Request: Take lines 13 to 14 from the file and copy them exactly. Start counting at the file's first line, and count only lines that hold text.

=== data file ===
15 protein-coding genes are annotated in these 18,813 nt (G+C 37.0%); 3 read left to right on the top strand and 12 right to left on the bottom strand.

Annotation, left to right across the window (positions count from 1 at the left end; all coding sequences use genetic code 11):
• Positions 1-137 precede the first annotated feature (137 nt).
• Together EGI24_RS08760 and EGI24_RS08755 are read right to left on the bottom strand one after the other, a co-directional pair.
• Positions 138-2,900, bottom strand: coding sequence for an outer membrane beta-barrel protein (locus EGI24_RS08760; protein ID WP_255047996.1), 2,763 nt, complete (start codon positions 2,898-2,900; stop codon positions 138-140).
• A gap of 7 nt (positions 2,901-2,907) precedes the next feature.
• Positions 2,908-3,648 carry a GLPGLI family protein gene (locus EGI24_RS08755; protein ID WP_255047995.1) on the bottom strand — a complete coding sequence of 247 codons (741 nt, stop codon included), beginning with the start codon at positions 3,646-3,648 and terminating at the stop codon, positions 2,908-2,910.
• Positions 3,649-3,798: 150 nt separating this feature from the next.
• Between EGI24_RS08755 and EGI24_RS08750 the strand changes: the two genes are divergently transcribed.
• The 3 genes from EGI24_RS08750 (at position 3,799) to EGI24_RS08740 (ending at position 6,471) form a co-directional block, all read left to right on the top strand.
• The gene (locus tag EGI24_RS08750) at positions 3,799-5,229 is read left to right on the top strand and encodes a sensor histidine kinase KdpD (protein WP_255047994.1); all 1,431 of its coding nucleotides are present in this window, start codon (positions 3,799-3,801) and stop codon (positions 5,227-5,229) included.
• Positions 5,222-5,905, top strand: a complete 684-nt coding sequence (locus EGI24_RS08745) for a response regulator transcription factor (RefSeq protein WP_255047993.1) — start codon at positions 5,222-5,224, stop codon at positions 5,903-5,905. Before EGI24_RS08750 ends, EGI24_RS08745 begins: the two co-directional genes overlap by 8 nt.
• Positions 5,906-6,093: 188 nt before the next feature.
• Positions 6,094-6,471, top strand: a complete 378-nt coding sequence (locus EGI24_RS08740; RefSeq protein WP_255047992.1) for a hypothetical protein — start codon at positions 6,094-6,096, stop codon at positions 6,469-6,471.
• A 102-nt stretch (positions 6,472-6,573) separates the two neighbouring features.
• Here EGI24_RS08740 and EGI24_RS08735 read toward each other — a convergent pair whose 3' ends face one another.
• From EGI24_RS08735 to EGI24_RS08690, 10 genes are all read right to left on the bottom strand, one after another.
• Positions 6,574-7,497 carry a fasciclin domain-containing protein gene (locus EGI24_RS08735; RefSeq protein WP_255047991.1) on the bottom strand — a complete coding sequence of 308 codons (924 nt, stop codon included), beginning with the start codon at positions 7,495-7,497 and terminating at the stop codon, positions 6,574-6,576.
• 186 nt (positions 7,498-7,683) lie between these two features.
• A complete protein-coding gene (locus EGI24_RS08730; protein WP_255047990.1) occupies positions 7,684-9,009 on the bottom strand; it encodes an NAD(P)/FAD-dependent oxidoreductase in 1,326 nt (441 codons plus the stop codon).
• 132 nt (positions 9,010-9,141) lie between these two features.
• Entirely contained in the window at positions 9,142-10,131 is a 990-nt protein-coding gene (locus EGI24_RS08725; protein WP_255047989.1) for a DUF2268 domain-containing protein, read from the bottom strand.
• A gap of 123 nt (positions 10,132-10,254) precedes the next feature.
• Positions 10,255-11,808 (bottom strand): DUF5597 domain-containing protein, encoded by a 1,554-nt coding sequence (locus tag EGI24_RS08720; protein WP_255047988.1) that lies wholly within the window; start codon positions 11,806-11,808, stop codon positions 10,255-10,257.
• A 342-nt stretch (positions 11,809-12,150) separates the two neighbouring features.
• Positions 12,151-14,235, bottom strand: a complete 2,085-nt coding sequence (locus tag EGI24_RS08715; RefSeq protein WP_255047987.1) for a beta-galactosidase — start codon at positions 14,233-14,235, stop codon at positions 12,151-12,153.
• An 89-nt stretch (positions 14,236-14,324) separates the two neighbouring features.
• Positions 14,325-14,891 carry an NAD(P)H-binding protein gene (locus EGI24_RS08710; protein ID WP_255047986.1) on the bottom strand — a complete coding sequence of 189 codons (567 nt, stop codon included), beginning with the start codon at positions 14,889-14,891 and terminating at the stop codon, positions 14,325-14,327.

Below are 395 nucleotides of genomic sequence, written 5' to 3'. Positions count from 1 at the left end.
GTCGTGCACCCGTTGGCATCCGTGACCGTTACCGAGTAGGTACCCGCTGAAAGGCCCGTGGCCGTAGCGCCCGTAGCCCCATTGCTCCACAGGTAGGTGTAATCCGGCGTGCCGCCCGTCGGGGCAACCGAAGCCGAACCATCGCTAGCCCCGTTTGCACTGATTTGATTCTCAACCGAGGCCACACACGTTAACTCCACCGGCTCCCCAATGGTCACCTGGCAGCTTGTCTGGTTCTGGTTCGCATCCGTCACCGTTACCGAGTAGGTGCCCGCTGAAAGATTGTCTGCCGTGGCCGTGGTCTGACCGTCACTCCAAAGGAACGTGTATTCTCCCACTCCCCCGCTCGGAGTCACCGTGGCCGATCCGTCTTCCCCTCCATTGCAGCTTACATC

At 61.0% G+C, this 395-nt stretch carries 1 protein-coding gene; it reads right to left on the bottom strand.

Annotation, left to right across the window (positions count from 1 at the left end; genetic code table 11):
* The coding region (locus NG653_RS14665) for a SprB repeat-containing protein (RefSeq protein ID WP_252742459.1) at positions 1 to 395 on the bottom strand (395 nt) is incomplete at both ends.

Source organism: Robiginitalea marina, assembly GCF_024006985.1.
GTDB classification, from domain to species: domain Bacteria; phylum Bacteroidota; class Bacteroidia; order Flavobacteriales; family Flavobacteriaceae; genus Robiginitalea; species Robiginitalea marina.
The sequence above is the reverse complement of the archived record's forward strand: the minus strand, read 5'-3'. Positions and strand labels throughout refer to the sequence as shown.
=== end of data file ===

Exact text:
• Positions 5,906-6,093: 188 nt before the next feature.
• Positions 6,094-6,471, top strand: a complete 378-nt coding sequence (locus EGI24_RS08740; RefSeq protein WP_255047992.1) for a hypothetical protein — start codon at positions 6,094-6,096, stop codon at positions 6,469-6,471.